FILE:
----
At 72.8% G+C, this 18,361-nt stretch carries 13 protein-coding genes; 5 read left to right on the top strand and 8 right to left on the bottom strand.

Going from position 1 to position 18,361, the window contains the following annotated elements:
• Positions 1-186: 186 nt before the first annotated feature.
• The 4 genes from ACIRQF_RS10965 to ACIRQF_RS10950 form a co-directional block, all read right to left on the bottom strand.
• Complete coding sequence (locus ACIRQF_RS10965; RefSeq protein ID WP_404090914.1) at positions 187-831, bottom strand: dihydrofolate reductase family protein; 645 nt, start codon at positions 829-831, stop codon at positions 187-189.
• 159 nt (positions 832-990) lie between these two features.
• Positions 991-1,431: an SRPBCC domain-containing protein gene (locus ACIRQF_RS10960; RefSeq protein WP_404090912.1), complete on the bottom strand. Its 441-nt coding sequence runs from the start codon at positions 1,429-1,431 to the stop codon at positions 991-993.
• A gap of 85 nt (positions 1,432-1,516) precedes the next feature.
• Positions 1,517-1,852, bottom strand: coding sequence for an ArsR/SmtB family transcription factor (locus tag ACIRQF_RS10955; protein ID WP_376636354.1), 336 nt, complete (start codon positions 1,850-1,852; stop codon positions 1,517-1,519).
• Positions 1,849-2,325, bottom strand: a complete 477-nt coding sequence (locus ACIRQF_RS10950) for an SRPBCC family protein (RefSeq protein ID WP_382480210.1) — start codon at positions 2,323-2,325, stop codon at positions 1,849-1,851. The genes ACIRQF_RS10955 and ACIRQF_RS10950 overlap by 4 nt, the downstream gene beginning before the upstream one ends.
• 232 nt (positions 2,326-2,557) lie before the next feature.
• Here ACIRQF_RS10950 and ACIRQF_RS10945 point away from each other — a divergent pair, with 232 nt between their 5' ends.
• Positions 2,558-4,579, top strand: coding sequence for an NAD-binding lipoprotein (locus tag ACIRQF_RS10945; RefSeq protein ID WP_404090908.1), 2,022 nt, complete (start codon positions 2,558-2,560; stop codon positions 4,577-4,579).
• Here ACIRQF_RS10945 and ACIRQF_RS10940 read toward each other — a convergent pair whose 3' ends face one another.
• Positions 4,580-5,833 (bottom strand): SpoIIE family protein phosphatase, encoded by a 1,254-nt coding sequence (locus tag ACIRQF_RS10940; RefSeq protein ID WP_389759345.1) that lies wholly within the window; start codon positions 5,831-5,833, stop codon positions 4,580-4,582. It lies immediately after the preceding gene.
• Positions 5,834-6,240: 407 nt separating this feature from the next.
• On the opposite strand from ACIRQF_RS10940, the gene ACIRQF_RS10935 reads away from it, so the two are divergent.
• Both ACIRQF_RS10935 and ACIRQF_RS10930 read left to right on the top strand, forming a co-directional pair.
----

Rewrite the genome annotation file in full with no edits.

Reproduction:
At 72.8% G+C, this 18,361-nt stretch carries 13 protein-coding genes; 5 read left to right on the top strand and 8 right to left on the bottom strand.

Going from position 1 to position 18,361, the window contains the following annotated elements:
• Positions 1-186: 186 nt before the first annotated feature.
• The 4 genes from ACIRQF_RS10965 to ACIRQF_RS10950 form a co-directional block, all read right to left on the bottom strand.
• Complete coding sequence (locus ACIRQF_RS10965; RefSeq protein ID WP_404090914.1) at positions 187-831, bottom strand: dihydrofolate reductase family protein; 645 nt, start codon at positions 829-831, stop codon at positions 187-189.
• 159 nt (positions 832-990) lie between these two features.
• Positions 991-1,431: an SRPBCC domain-containing protein gene (locus ACIRQF_RS10960; RefSeq protein WP_404090912.1), complete on the bottom strand. Its 441-nt coding sequence runs from the start codon at positions 1,429-1,431 to the stop codon at positions 991-993.
• A gap of 85 nt (positions 1,432-1,516) precedes the next feature.
• Positions 1,517-1,852, bottom strand: coding sequence for an ArsR/SmtB family transcription factor (locus tag ACIRQF_RS10955; protein ID WP_376636354.1), 336 nt, complete (start codon positions 1,850-1,852; stop codon positions 1,517-1,519).
• Positions 1,849-2,325, bottom strand: a complete 477-nt coding sequence (locus ACIRQF_RS10950) for an SRPBCC family protein (RefSeq protein ID WP_382480210.1) — start codon at positions 2,323-2,325, stop codon at positions 1,849-1,851. The genes ACIRQF_RS10955 and ACIRQF_RS10950 overlap by 4 nt, the downstream gene beginning before the upstream one ends.
• 232 nt (positions 2,326-2,557) lie before the next feature.
• Here ACIRQF_RS10950 and ACIRQF_RS10945 point away from each other — a divergent pair, with 232 nt between their 5' ends.
• Positions 2,558-4,579, top strand: coding sequence for an NAD-binding lipoprotein (locus tag ACIRQF_RS10945; RefSeq protein ID WP_404090908.1), 2,022 nt, complete (start codon positions 2,558-2,560; stop codon positions 4,577-4,579).
• Here ACIRQF_RS10945 and ACIRQF_RS10940 read toward each other — a convergent pair whose 3' ends face one another.
• Positions 4,580-5,833 (bottom strand): SpoIIE family protein phosphatase, encoded by a 1,254-nt coding sequence (locus tag ACIRQF_RS10940; RefSeq protein ID WP_389759345.1) that lies wholly within the window; start codon positions 5,831-5,833, stop codon positions 4,580-4,582. It lies immediately after the preceding gene.
• Positions 5,834-6,240: 407 nt separating this feature from the next.
• On the opposite strand from ACIRQF_RS10940, the gene ACIRQF_RS10935 reads away from it, so the two are divergent.
• Both ACIRQF_RS10935 and ACIRQF_RS10930 read left to right on the top strand, forming a co-directional pair.